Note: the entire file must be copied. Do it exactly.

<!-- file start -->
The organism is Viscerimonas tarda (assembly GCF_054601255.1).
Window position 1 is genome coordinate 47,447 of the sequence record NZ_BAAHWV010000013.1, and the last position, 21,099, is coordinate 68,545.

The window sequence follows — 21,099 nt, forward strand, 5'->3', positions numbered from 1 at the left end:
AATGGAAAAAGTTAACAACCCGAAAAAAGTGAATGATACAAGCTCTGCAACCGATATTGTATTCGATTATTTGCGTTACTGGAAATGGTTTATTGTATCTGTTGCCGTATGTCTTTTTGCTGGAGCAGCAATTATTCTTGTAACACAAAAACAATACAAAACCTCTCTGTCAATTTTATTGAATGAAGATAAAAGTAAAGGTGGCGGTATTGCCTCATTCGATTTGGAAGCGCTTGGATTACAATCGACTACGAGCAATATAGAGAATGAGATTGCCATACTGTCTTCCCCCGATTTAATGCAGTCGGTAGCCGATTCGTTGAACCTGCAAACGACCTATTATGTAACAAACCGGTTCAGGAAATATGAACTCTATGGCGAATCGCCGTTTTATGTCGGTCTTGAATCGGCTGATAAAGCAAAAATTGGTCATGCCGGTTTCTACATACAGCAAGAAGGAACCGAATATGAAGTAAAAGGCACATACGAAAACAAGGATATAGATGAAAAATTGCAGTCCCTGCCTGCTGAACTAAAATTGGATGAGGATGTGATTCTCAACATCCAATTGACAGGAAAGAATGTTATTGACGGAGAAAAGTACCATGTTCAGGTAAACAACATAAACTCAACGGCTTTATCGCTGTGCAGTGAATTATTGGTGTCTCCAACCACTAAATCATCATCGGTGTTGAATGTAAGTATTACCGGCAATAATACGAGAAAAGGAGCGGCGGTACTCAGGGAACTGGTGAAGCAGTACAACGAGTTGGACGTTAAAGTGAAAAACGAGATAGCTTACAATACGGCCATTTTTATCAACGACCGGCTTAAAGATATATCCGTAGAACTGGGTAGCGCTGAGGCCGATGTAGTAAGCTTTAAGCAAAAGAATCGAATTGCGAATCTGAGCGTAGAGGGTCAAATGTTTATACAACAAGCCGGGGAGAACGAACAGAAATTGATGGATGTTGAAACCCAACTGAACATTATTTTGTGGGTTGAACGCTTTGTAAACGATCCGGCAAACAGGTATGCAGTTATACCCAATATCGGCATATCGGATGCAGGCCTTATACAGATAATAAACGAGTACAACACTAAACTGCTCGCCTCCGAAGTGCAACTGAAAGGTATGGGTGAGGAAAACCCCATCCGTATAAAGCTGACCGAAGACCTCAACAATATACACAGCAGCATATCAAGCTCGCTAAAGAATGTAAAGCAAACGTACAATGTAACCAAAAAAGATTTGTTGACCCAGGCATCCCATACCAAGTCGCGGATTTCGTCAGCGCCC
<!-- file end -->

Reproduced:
The organism is Viscerimonas tarda (assembly GCF_054601255.1).
Window position 1 is genome coordinate 47,447 of the sequence record NZ_BAAHWV010000013.1, and the last position, 21,099, is coordinate 68,545.

The window sequence follows — 21,099 nt, forward strand, 5'->3', positions numbered from 1 at the left end:
AATGGAAAAAGTTAACAACCCGAAAAAAGTGAATGATACAAGCTCTGCAACCGATATTGTATTCGATTATTTGCGTTACTGGAAATGGTTTATTGTATCTGTTGCCGTATGTCTTTTTGCTGGAGCAGCAATTATTCTTGTAACACAAAAACAATACAAAACCTCTCTGTCAATTTTATTGAATGAAGATAAAAGTAAAGGTGGCGGTATTGCCTCATTCGATTTGGAAGCGCTTGGATTACAATCGACTACGAGCAATATAGAGAATGAGATTGCCATACTGTCTTCCCCCGATTTAATGCAGTCGGTAGCCGATTCGTTGAACCTGCAAACGACCTATTATGTAACAAACCGGTTCAGGAAATATGAACTCTATGGCGAATCGCCGTTTTATGTCGGTCTTGAATCGGCTGATAAAGCAAAAATTGGTCATGCCGGTTTCTACATACAGCAAGAAGGAACCGAATATGAAGTAAAAGGCACATACGAAAACAAGGATATAGATGAAAAATTGCAGTCCCTGCCTGCTGAACTAAAATTGGATGAGGATGTGATTCTCAACATCCAATTGACAGGAAAGAATGTTATTGACGGAGAAAAGTACCATGTTCAGGTAAACAACATAAACTCAACGGCTTTATCGCTGTGCAGTGAATTATTGGTGTCTCCAACCACTAAATCATCATCGGTGTTGAATGTAAGTATTACCGGCAATAATACGAGAAAAGGAGCGGCGGTACTCAGGGAACTGGTGAAGCAGTACAACGAGTTGGACGTTAAAGTGAAAAACGAGATAGCTTACAATACGGCCATTTTTATCAACGACCGGCTTAAAGATATATCCGTAGAACTGGGTAGCGCTGAGGCCGATGTAGTAAGCTTTAAGCAAAAGAATCGAATTGCGAATCTGAGCGTAGAGGGTCAAATGTTTATACAACAAGCCGGGGAGAACGAACAGAAATTGATGGATGTTGAAACCCAACTGAACATTATTTTGTGGGTTGAACGCTTTGTAAACGATCCGGCAAACAGGTATGCAGTTATACCCAATATCGGCATATCGGATGCAGGCCTTATACAGATAATAAACGAGTACAACACTAAACTGCTCGCCTCCGAAGTGCAACTGAAAGGTATGGGTGAGGAAAACCCCATCCGTATAAAGCTGACCGAAGACCTCAACAATATACACAGCAGCATATCAAGCTCGCTAAAGAATGTAAAGCAAACGTACAATGTAACCAAAAAAGATTTGTTGACCCAGGCATCCCATACCAAGTCGCGGATTTCGTCAGCGCCC